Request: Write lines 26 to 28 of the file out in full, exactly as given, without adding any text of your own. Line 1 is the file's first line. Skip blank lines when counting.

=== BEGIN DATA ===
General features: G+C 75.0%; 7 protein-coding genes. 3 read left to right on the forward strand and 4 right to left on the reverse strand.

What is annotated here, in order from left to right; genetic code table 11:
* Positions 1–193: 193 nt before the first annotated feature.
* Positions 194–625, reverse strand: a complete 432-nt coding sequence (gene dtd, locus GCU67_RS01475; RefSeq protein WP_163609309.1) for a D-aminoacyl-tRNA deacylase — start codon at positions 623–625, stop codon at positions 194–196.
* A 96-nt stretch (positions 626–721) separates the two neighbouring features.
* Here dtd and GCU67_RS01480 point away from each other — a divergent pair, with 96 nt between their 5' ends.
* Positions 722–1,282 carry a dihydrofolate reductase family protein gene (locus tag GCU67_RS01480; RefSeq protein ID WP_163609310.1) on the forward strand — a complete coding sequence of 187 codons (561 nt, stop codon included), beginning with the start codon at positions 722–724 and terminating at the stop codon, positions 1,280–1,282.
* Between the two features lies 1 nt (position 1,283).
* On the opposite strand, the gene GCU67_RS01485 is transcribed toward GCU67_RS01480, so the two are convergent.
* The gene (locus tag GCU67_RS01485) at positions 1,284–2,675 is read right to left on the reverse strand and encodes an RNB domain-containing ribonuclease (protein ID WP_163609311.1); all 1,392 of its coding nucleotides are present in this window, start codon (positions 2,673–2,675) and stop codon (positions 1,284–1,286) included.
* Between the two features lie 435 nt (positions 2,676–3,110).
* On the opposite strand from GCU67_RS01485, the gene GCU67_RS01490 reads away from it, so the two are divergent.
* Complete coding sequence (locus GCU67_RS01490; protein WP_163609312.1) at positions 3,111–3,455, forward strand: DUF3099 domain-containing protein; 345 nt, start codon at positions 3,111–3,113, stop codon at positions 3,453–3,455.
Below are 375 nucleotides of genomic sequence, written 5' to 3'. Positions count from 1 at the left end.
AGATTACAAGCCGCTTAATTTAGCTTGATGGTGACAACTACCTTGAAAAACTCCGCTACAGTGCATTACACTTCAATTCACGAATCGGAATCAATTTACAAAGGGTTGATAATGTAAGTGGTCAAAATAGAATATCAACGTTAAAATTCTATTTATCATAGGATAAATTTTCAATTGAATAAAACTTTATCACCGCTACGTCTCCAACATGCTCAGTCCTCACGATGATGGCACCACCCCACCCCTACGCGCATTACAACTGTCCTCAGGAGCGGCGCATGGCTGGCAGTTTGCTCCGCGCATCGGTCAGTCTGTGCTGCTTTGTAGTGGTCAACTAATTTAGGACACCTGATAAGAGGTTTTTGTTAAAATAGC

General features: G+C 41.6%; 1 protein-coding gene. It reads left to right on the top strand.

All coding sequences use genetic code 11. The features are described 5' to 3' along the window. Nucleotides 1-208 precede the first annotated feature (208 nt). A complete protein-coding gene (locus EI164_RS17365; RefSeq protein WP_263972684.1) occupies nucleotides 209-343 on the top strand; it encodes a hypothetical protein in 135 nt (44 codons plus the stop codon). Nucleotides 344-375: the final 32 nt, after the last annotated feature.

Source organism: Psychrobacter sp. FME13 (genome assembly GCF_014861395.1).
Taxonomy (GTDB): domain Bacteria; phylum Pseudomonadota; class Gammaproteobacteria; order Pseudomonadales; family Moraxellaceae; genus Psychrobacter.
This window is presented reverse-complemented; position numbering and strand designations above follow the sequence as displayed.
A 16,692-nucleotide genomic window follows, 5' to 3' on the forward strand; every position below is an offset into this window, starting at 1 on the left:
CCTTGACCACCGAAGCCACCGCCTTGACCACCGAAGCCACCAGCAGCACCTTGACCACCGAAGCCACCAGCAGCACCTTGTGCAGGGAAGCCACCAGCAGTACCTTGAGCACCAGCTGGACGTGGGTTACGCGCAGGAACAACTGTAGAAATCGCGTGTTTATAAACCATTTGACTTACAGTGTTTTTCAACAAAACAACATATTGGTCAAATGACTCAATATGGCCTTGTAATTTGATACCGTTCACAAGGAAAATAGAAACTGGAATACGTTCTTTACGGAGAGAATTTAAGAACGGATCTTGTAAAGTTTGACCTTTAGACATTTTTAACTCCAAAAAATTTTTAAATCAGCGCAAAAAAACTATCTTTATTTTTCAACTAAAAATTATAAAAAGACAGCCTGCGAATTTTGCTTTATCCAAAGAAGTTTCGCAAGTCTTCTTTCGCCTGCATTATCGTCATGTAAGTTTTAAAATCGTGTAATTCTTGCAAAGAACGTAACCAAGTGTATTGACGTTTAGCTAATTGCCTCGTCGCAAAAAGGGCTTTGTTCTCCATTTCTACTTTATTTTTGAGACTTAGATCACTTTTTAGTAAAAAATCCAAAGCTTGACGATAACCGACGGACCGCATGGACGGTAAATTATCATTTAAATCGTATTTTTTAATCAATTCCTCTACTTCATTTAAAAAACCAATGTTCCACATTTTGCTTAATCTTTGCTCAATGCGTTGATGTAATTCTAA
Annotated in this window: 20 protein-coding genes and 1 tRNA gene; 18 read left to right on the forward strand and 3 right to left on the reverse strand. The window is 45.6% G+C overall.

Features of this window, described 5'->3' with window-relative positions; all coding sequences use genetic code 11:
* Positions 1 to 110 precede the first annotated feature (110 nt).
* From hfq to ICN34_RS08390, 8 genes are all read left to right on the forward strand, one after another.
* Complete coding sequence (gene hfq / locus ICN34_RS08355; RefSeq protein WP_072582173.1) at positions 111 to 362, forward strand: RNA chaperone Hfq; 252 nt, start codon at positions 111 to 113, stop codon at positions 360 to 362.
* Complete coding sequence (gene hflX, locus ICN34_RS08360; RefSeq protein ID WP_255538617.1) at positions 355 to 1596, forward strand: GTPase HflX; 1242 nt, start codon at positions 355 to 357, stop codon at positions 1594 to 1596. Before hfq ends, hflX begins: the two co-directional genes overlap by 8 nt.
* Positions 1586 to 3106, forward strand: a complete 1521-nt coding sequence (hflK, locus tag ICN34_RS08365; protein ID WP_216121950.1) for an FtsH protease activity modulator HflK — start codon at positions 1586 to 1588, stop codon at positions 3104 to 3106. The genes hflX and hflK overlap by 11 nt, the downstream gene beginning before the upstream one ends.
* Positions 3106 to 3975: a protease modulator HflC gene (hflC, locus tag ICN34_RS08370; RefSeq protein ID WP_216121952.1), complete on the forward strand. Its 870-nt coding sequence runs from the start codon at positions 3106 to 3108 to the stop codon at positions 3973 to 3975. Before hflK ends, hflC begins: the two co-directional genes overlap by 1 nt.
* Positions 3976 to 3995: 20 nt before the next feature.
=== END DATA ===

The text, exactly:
* From hfq to ICN34_RS08390, 8 genes are all read left to right on the forward strand, one after another.
* Complete coding sequence (gene hfq / locus ICN34_RS08355; RefSeq protein WP_072582173.1) at positions 111 to 362, forward strand: RNA chaperone Hfq; 252 nt, start codon at positions 111 to 113, stop codon at positions 360 to 362.
* Complete coding sequence (gene hflX, locus ICN34_RS08360; RefSeq protein ID WP_255538617.1) at positions 355 to 1596, forward strand: GTPase HflX; 1242 nt, start codon at positions 355 to 357, stop codon at positions 1594 to 1596. Before hfq ends, hflX begins: the two co-directional genes overlap by 8 nt.